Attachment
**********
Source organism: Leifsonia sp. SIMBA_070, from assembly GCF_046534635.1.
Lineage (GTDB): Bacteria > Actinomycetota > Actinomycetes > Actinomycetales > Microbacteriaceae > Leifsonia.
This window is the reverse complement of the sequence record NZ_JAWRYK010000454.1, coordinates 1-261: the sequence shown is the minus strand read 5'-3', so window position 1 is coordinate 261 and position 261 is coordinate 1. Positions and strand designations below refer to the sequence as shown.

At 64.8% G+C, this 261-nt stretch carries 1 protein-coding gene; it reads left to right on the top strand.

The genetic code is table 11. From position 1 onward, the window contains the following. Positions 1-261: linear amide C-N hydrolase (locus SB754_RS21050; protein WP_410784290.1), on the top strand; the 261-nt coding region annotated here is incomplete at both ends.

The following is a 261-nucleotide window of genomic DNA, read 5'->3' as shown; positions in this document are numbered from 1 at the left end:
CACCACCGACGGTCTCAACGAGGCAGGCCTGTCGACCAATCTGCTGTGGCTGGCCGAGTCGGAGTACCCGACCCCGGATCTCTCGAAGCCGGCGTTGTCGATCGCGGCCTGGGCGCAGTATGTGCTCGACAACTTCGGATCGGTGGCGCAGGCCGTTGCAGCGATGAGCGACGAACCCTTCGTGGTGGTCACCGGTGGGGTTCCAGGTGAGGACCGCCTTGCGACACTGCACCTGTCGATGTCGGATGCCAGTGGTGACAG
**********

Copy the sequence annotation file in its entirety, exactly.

Source organism: Leifsonia sp. SIMBA_070, from assembly GCF_046534635.1.
Lineage (GTDB): Bacteria > Actinomycetota > Actinomycetes > Actinomycetales > Microbacteriaceae > Leifsonia.
This window is the reverse complement of the sequence record NZ_JAWRYK010000454.1, coordinates 1-261: the sequence shown is the minus strand read 5'-3', so window position 1 is coordinate 261 and position 261 is coordinate 1. Positions and strand designations below refer to the sequence as shown.

At 64.8% G+C, this 261-nt stretch carries 1 protein-coding gene; it reads left to right on the top strand.

The genetic code is table 11. From position 1 onward, the window contains the following. Positions 1-261: linear amide C-N hydrolase (locus SB754_RS21050; protein WP_410784290.1), on the top strand; the 261-nt coding region annotated here is incomplete at both ends.

The following is a 261-nucleotide window of genomic DNA, read 5'->3' as shown; positions in this document are numbered from 1 at the left end:
CACCACCGACGGTCTCAACGAGGCAGGCCTGTCGACCAATCTGCTGTGGCTGGCCGAGTCGGAGTACCCGACCCCGGATCTCTCGAAGCCGGCGTTGTCGATCGCGGCCTGGGCGCAGTATGTGCTCGACAACTTCGGATCGGTGGCGCAGGCCGTTGCAGCGATGAGCGACGAACCCTTCGTGGTGGTCACCGGTGGGGTTCCAGGTGAGGACCGCCTTGCGACACTGCACCTGTCGATGTCGGATGCCAGTGGTGACAG